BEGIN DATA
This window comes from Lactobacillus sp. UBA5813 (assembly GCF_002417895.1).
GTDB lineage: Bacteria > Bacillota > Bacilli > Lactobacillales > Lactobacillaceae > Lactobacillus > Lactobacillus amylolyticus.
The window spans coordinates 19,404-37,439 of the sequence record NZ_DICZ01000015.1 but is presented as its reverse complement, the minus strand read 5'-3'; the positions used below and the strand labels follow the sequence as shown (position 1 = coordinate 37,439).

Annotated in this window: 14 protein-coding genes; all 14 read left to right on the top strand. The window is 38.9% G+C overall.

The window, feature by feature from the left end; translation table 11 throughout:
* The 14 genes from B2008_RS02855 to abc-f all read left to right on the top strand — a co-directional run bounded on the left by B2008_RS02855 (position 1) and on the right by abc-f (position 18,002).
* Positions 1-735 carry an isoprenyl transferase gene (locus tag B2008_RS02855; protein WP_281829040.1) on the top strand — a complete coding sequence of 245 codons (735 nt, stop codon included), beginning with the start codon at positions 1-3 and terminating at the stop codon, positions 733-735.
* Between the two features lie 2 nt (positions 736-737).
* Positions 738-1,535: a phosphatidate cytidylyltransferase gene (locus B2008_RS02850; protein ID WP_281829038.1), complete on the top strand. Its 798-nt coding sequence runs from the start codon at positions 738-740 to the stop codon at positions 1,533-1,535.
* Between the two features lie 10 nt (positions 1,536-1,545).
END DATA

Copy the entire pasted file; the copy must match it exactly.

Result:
This window comes from Lactobacillus sp. UBA5813 (assembly GCF_002417895.1).
GTDB lineage: Bacteria > Bacillota > Bacilli > Lactobacillales > Lactobacillaceae > Lactobacillus > Lactobacillus amylolyticus.
The window spans coordinates 19,404-37,439 of the sequence record NZ_DICZ01000015.1 but is presented as its reverse complement, the minus strand read 5'-3'; the positions used below and the strand labels follow the sequence as shown (position 1 = coordinate 37,439).

Annotated in this window: 14 protein-coding genes; all 14 read left to right on the top strand. The window is 38.9% G+C overall.

The window, feature by feature from the left end; translation table 11 throughout:
* The 14 genes from B2008_RS02855 to abc-f all read left to right on the top strand — a co-directional run bounded on the left by B2008_RS02855 (position 1) and on the right by abc-f (position 18,002).
* Positions 1-735 carry an isoprenyl transferase gene (locus tag B2008_RS02855; protein WP_281829040.1) on the top strand — a complete coding sequence of 245 codons (735 nt, stop codon included), beginning with the start codon at positions 1-3 and terminating at the stop codon, positions 733-735.
* Between the two features lie 2 nt (positions 736-737).
* Positions 738-1,535: a phosphatidate cytidylyltransferase gene (locus B2008_RS02850; protein ID WP_281829038.1), complete on the top strand. Its 798-nt coding sequence runs from the start codon at positions 738-740 to the stop codon at positions 1,533-1,535.
* Between the two features lie 10 nt (positions 1,536-1,545).